## Dice Games To Reinforce Math Skills

1 2 3 Come Do Some Nice Dice Activities With Me!

MY Y5'S LOVED playing with dice.   I did all sorts of fun activities with them to help reinforce math concepts with numbers 1 to 6, so I decided to design a dice packet complete with cards and activities. Click on the link to view/download this fun packet. Dice Activities That Teach Math Skills.

Dice are a wonderful vehicle for teaching your kiddo's to subitize.  Subitizing, was coined in 1949 by E.L. Kaufman. The term is derived from the Latin adjective subitus which means "sudden".  A person who has affectively mastered this skill immediately knows how many items there are, without having to stop and count them.

According to studies most people can subitize up to 10.  Dominoes are also a fun way to get subitizing practice in.  Click on the link for my Dominoe Math Packet.

With that in mind, I thought it would be helpful to have a set of big dice flashcards to use for practice.  Print, laminate & trim the cards and fasten them together with a split ring.  Flash a card and have children call out that number.  To whole-group assess, flash a card and have children silently hold up that many fingers.  You can tell at a glance who is having difficulty.

The packet includes a set of large teacher dice cards, a smaller set for students to sequence, + a mini set so you can play a whole-group game of "Show Me What I Need To Make __________."  Teacher holds up her big card and asks children to show them what they need to make another number.  i.e. I hold up the #2 dice, and ask children to show me what other dice they need to make the sum of 5.  They would hopefully show me the #3 card.

I've also included math symbol cards, so students can make equations, a bookmark you can use as a whole-group assessment game, a roll & dot dice game, 2 trace-write and match worksheets, + a What's Missing? activity.

Laminate a set of bookmarks and use them for another math dice activity.   Review the numbers orally and have children point to that number and count with you.  You can count from a certain number up to 6 or even count backwards.

Make extra copies of the medium-sized cards so students can play a Memory Match game. They can match the dice to the number box, or the number word, or all three.  I've also included a cover so students can sequence the cards and make an Itty Bitty booklet.  There's a separate set of dice-number-number word cards to print, laminate and cut into puzzles too.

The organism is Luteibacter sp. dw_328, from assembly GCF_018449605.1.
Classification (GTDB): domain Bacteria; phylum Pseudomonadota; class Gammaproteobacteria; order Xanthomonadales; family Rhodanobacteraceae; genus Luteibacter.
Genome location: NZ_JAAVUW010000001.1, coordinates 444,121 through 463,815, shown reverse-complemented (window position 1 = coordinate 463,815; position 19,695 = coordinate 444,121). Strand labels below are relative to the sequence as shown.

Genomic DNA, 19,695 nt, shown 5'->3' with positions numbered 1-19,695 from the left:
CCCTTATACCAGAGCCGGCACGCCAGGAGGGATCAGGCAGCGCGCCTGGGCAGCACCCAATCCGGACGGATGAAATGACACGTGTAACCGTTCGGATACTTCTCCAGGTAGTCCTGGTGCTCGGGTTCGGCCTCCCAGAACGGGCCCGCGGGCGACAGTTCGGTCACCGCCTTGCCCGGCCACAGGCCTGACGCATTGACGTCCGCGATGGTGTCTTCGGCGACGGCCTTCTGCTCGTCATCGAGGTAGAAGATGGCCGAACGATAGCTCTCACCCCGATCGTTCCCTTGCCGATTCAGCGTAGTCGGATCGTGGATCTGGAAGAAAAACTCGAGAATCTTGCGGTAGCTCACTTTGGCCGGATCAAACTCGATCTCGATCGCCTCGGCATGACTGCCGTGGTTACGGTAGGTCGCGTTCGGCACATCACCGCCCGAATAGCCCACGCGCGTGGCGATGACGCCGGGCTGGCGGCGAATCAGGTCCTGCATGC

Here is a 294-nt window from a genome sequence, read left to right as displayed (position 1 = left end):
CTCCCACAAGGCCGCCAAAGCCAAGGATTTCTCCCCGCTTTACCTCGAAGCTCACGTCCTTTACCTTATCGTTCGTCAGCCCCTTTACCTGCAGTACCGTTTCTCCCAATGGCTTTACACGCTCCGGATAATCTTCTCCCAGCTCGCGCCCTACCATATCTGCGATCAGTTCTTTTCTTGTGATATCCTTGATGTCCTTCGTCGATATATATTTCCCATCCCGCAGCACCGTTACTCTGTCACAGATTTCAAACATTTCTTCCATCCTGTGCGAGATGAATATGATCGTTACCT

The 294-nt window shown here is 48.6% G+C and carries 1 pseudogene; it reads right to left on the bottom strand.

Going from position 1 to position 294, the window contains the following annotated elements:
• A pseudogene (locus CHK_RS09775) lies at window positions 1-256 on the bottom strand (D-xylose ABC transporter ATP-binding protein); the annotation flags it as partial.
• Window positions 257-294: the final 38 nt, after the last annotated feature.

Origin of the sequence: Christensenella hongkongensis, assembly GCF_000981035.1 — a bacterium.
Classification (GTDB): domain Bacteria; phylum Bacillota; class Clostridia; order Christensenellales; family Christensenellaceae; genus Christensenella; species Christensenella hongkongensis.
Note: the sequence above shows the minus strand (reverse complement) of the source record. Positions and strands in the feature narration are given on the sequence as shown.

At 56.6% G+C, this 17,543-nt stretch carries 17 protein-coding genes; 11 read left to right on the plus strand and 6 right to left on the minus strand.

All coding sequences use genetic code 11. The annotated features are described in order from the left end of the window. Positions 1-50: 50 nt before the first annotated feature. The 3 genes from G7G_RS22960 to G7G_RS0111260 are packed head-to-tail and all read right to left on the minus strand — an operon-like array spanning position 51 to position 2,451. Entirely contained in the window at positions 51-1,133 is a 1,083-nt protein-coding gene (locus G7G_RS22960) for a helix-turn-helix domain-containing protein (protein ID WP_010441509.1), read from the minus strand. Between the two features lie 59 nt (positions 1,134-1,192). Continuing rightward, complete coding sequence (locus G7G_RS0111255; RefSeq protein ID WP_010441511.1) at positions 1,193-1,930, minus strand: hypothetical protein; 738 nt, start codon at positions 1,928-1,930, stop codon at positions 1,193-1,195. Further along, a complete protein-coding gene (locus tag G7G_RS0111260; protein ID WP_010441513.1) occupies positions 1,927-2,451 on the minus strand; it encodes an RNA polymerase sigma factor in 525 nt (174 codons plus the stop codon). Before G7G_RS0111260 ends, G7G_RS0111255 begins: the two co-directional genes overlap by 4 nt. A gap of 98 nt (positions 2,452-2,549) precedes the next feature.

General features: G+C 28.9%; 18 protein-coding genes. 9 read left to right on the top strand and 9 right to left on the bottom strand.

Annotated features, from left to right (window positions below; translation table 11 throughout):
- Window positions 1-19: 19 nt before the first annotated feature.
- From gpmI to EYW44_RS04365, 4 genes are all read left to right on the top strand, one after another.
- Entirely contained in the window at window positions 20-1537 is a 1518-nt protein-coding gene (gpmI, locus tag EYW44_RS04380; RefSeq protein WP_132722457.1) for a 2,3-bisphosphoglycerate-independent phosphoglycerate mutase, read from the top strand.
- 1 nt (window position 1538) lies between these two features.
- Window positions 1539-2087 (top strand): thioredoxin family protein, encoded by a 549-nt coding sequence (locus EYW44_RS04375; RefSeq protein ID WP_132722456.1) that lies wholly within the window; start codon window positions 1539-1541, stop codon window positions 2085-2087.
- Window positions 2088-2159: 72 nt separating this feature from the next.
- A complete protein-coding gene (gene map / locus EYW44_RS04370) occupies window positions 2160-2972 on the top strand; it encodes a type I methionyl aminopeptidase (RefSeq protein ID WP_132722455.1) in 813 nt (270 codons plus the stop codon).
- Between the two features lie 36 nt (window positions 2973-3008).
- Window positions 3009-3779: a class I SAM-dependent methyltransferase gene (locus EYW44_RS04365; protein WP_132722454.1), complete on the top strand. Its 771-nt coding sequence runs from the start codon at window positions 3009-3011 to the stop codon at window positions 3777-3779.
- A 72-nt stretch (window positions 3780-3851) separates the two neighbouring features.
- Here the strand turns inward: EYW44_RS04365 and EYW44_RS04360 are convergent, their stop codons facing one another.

These are a wonderful whole-group assessment tool too.  Give students one M&MM (mighty math marker) to move to whatever number is called out.  After glancing around, jot down names of children and the numbers they are having problems identifying.  I used sticky notes and a clipboard. After the game, students can eat their candy.

Children can also practice one-to-one correspondence, by having them place however many pony beads or other small items, onto the square that will match the number amount on the dice picture.   Click on the link to view/download the Dice Math Packet

As far as dice are concerned, I really like the large foam dice that they sell at The Dollar store.  They are easy for little ones to hold, don't fly on the floor as much, and are blessedly quiet!  If your Dollar Store doesn't have them, you can also purchase them from Oriental Trading.  They are only \$4 for a dozen.  They come in an assortment of rainbow colors, so i also used them for patterning.

Another quiet way I had my students "roll dice" was to recycle those mini water bottles.  I'd toss two dice inside, fill with water and a bit of glitter and glue the caps shut with Gorilla Glue.

Students enjoyed shaking up the dice and then peeking on the bottom to see what their numbers were.  Use a drop of food coloring or a pinch of plastic seasonal confetti, for extra pizzazz or to make special ones for Halloween, Valentine's Day etc.

I wanted to include a photo here, so I Googled waterbottle dice and found a teacher who also uses them, over at Kids Count.  Shari has some math FREEBIES using dice as well.  Click on the link to check out her wonderful creativity.

As mentioned yesterday, some clever person has come up with a little dice INSIDE a larger dice. Woo hoo for creativity.  I'm sure they'll be a hit with your kiddo's.  You can get a pack of 8 for only \$2.28 from Pure Fun or \$2.69 from On The Fly Supply.

One of my favorite ways to review the numbers on a dice was with a "magic trick".  I'd use a big foam dice and choose a child.  They'd come up to the front of the class, look at the dice and choose a number they wanted to show the other children.

I reminded the class NOT to shout out the answer, or they'd ruin the trick.  Carefully, so they didn't reveal the face of the dice and the number to me, they'd keep it facing the class and hold it above their head.  I stood behind the child so I could see the number on the back of the dice.  I'd pretend to be "reading" their minds and then ask: "Are you looking at the number 3?"